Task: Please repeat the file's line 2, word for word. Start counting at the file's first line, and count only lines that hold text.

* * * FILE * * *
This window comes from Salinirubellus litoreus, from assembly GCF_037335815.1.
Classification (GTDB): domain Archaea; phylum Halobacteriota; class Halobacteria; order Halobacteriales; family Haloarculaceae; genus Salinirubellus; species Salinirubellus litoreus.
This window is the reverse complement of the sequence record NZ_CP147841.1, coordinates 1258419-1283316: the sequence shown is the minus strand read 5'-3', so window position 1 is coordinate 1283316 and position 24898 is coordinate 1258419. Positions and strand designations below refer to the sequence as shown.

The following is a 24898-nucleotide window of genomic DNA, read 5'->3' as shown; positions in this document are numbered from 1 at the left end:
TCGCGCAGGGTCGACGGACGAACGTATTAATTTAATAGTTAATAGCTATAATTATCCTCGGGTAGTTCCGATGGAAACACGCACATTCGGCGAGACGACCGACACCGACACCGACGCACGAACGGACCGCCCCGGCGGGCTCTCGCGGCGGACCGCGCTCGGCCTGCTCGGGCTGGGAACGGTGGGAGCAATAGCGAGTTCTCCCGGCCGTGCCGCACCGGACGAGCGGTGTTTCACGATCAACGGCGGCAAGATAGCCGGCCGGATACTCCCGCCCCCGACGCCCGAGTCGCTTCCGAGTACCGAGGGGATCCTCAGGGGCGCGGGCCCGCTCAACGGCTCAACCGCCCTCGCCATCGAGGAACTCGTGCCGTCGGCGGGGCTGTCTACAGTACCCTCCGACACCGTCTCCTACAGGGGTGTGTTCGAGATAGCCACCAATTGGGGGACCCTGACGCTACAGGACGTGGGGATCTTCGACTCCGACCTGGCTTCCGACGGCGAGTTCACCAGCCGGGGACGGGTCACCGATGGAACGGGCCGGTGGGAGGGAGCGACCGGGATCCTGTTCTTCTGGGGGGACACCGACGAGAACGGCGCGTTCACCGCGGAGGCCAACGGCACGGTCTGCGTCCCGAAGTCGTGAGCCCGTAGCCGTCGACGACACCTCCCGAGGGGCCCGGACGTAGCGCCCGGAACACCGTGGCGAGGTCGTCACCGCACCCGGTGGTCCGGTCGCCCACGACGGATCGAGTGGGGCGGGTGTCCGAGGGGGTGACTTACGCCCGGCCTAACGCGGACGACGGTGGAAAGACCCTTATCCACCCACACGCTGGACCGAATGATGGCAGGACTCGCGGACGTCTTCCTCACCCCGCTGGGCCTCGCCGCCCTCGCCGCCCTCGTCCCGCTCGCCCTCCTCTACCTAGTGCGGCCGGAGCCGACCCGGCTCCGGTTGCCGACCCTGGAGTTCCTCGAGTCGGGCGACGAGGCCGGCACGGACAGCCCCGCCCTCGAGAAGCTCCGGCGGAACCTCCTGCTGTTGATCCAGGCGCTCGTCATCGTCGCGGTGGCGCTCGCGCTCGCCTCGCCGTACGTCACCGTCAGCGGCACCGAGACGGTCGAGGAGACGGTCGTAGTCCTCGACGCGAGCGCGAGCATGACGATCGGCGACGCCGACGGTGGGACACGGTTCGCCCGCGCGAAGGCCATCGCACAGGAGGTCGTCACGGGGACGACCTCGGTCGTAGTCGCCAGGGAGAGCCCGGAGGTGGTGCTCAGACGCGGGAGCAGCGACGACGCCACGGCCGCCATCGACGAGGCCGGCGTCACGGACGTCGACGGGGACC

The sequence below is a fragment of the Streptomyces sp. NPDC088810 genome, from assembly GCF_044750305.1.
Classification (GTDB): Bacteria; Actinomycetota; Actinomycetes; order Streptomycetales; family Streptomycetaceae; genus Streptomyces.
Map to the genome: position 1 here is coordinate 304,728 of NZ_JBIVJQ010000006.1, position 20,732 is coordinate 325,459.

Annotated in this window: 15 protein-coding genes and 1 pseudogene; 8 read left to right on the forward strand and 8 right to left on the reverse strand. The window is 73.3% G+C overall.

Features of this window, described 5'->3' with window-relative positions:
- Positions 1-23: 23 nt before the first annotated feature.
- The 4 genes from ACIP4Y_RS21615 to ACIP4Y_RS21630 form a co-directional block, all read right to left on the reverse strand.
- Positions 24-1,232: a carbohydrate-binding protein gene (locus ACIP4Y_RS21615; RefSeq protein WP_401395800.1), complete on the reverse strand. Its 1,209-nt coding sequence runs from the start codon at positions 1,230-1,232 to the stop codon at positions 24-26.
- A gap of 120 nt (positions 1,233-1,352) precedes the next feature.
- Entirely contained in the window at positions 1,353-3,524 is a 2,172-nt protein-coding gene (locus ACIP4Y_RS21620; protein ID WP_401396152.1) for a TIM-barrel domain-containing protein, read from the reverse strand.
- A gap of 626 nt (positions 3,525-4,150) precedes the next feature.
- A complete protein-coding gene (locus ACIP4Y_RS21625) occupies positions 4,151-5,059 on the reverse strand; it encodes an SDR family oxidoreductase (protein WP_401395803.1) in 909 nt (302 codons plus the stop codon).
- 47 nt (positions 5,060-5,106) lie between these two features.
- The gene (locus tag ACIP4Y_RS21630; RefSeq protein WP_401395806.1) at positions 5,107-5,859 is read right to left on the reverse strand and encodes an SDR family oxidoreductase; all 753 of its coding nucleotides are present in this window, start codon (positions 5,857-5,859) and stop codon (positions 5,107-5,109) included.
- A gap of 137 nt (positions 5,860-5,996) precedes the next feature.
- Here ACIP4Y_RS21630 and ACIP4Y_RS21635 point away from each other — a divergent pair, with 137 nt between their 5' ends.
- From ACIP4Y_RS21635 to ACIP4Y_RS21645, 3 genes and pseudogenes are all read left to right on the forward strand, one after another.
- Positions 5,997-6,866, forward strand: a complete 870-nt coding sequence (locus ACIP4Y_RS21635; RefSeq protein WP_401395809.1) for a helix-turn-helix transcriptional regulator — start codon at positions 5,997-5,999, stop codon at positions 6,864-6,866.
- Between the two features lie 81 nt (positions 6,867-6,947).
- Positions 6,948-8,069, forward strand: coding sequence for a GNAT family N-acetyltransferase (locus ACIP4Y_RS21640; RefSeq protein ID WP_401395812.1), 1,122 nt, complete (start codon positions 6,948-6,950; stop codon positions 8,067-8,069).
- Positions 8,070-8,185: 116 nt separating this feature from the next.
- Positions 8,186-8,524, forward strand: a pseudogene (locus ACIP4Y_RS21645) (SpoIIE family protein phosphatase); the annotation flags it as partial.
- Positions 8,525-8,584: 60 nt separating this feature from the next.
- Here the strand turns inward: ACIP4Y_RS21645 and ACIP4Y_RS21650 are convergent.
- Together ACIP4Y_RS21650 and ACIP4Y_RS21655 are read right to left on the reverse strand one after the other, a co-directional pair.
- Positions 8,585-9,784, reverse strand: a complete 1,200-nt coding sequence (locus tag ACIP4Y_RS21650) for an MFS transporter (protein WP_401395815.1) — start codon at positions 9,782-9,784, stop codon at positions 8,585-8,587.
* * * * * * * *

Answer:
Classification (GTDB): domain Archaea; phylum Halobacteriota; class Halobacteria; order Halobacteriales; family Haloarculaceae; genus Salinirubellus; species Salinirubellus litoreus.